It’s also possible that a background in a particular subject creates complications for a minister- but that’s a topic for another day!

Over the years, we’ve seen an increasing focus on diversity and representation for women, BIPOC, and LGBTQ people in cabinet. What’s the importance of having these voices at the cabinet table, and why has it taken so long for our cabinets to be more representative?

It’s critically important and becoming more so every day.  As society comes to terms with these issues as a whole, we expect our governments to reflect the realities of the country. Given all the other factors that need to be considered — the limited pool of folks you can choose from, the regional and political concerns – it is difficult to get the balance right.   

It’s fair to say the current government and Prime Minister have put a huge emphasis on this, but finding the right people to do the job taking into account all the issues we have discussed, and also achieving a balance on diversity and representation at the same time, is hard work. I think it has taken so long for a bunch of reasons, but it does reflect the struggles we have had as a society to come to terms with these issues in every aspect of life and all of our institutions.  

We know Canada is a nation of regions. What are the key considerations a PM must take into account when considering how different provinces and regions are included at the cabinet table?

As discussed above, this is an inherently political exercise. All regions expect to have representation in Cabinet. The theory is that adds perspective and representation from that province/region to the Cabinet decision making process and that those voices will bring a kind of diversity to governance.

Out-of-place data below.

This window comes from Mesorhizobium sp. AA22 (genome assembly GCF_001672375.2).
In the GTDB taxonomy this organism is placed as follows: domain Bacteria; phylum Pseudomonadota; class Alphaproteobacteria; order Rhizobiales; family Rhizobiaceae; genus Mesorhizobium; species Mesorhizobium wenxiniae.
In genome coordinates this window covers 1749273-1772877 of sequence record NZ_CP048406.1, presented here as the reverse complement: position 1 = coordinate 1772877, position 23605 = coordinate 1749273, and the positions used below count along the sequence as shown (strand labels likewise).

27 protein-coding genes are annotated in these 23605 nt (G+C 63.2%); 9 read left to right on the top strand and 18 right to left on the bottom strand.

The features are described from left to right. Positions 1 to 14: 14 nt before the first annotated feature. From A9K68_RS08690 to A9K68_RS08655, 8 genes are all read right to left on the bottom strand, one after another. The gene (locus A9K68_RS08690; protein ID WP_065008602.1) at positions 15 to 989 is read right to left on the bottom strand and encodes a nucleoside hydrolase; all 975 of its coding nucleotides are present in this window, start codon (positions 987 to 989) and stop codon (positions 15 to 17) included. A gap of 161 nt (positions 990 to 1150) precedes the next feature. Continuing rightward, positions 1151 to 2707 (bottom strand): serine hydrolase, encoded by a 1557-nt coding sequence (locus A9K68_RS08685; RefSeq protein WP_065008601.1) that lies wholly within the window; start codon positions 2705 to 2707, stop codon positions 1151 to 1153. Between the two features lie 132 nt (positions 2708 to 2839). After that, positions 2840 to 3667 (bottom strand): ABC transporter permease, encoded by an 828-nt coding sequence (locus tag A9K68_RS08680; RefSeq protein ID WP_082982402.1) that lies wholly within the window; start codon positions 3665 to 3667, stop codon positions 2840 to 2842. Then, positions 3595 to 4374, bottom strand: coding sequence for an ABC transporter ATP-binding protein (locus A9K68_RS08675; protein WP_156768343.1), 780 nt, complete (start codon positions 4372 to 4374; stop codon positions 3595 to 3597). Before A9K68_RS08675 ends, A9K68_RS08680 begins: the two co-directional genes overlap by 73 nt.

The nation’s largest cities also expect to have ministers at the Cabinet table. Quebec is about 24 per cent of the country’s population and expects that it will have at least a similar proportion of the Cabinet chosen from its ranks.  Provinces and regions are also part of the governing party’s parliamentary coalition, and so can expect similarly to have strong representation in the Cabinet. Conversely, when a particular party forms a government without representation from a particular province or region, that province or region doesn’t have a minister in Cabinet, and this often creates legitimacy issues in that province or region.

Are there specific considerations a PM with a minority government needs to take into account when making a cabinet?

Yes. At a minimum, ministers need to be able to manage Parliament and get bills passed. That’s a skill that is less important in a majority.  The government wants to get its legislation through Parliament and needs to maintain the confidence of Parliament to stay in office, so the ability to manage issues and relationships across the aisle, and know and understand the parliamentary opposition’s points of pain and joy becomes critical. Cabinet ministers should always be skilled at the art of politics, but a minority makes it mandatory.

What advice are you giving to clients watching the coming cabinet announcement from Prime Minister Trudeau?

I couldn’t possibly tell you!  Unless you were a client, of course…..🙂

mcmillan vantage policy group
Scroll to Top